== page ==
The Fresh Loaf

News & Information for Amateur Bakers and Artisan Bread Enthusiasts

Converting Whole Wheat Starter to Bread Flour

AkitoTakagi's picture

Converting Whole Wheat Starter to Bread Flour

Hi all,

Finally my whole wheat starter is alive and it all thanks Debra Wink, I found out about the articles she wrote and it helped me a LOT. (I'll share the link below so that if you guys stumble upon this message and have the same problem making a new starter, you can check it out)

Actually what I wanted to make in the first place was white starter (fed with bread flour), and since I have too many failed attempts (like 8 failed attempts) and I read about the blog Debra wrote, I finally have success in making one starter with whole wheat.

Then I tried to split my whole wheat starter and fed it with combination of whole wheat + bread flour, eventually it failed to rise. At first I tried to feed it with combination of 50% whole wheat + 50% bread flour. It was active and still rose to double. As I gradually increased the bread flour % until it's all bread flour, it started to slow down and it ended up failing to rise eventually and had just very few tiny bubbles.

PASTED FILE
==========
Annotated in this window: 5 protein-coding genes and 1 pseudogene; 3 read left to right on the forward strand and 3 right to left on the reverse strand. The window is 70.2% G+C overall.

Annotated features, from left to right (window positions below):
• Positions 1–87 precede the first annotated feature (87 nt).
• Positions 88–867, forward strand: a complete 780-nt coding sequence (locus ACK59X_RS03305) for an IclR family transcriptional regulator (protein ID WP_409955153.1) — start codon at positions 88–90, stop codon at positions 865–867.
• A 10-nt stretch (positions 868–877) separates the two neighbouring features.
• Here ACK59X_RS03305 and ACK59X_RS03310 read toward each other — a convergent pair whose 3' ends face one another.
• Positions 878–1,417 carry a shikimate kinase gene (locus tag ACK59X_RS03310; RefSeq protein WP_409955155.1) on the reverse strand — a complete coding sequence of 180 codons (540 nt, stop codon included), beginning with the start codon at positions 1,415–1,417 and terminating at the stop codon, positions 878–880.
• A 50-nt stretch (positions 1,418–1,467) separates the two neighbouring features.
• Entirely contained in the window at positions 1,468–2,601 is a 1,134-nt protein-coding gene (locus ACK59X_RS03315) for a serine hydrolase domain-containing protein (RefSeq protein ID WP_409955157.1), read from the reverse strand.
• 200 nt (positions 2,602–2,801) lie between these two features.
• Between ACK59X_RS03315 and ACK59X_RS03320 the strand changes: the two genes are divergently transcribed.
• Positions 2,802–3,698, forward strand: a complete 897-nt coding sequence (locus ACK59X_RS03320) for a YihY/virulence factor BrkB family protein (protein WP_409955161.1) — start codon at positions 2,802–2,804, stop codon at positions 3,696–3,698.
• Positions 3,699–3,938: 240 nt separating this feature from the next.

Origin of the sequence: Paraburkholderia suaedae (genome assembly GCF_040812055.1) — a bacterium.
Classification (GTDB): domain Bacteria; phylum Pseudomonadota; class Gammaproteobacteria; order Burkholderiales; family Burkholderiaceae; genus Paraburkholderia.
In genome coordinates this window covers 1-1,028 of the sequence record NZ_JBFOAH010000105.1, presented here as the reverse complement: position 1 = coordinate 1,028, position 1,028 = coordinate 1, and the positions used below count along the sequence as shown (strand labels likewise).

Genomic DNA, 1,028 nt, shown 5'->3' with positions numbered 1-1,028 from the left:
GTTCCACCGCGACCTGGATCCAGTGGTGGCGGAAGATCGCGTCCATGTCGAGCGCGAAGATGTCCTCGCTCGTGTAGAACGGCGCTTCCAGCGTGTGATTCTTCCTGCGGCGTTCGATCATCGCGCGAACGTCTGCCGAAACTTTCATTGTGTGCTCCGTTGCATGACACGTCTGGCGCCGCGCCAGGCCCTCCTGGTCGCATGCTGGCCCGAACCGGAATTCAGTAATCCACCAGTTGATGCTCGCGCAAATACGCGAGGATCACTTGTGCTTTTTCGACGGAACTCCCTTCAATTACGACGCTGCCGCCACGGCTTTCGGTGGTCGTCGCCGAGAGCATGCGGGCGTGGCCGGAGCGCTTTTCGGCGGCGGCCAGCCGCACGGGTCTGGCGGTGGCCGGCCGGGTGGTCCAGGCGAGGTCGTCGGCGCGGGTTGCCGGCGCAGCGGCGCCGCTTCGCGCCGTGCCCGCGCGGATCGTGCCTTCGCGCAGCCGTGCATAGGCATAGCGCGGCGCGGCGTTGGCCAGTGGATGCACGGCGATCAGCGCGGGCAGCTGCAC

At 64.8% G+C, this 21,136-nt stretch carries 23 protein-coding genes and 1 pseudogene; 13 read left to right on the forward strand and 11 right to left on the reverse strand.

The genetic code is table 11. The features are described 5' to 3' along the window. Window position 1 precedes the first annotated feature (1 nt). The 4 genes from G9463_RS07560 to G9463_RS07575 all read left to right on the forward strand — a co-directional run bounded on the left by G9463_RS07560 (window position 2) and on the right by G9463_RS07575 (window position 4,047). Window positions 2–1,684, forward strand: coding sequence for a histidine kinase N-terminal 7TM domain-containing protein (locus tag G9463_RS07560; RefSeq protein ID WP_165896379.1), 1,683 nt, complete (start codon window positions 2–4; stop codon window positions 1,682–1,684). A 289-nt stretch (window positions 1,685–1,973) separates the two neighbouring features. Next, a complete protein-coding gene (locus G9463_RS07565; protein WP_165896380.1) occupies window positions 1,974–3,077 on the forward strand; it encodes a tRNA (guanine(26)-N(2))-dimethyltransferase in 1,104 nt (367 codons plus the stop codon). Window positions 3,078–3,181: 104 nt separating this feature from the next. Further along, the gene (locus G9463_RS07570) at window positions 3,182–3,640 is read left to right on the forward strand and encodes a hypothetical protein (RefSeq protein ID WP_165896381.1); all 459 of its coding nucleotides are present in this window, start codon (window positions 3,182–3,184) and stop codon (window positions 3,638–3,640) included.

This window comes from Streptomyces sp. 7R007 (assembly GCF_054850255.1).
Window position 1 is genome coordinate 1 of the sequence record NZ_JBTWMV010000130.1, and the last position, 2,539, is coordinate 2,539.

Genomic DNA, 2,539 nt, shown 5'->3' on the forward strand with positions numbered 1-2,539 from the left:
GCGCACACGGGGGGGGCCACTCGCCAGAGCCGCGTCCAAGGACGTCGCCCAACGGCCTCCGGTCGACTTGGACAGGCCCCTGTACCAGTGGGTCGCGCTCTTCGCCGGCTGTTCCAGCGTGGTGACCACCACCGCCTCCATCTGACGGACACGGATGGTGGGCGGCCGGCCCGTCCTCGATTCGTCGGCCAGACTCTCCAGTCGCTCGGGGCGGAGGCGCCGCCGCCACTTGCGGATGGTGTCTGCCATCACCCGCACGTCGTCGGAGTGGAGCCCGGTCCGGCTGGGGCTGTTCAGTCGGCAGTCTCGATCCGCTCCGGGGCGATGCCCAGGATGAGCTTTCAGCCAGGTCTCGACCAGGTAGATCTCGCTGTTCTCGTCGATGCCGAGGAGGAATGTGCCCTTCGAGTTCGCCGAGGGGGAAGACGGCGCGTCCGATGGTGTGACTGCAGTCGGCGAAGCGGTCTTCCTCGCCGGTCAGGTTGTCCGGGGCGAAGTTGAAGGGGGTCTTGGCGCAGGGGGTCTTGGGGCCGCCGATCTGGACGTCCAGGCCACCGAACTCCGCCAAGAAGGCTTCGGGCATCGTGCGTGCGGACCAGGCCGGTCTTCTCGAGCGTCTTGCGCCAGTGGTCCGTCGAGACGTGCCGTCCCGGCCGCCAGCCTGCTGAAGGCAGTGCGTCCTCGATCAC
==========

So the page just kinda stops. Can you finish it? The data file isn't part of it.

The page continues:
And I decided to split another new one (taken from my whole wheat one that I still keep and feed regularly). This time I decided to feed all bread flour at once without any gradual attempt. At first feeding with bread flour, it still rose to double but still slower compared to my whole wheat starter. And then 12 hours later, I discarded and fed it, and it did not rise at all after second feeding with bread flour, just few tiny bubbles.

I ended up with the same result (gradual transition with whole bread + bread flour and full bread flour, they have the same result). And the smell when it's on gradual transition is fine, a bit alcohol, fruity like banana, and mild sour smell. But when it finally stopped rising and just had few tiny bubbles, all those smell I describe was not there, just a bit maybe, just a hint of those smell if I sniffed it with all my senses, LOL.

Should I keep it going, feeding and discarding it? I don't wanna make a new starter from scratch since I already wasted too much flour, lol, (I have made 8 failed attempts in a row to make a starter)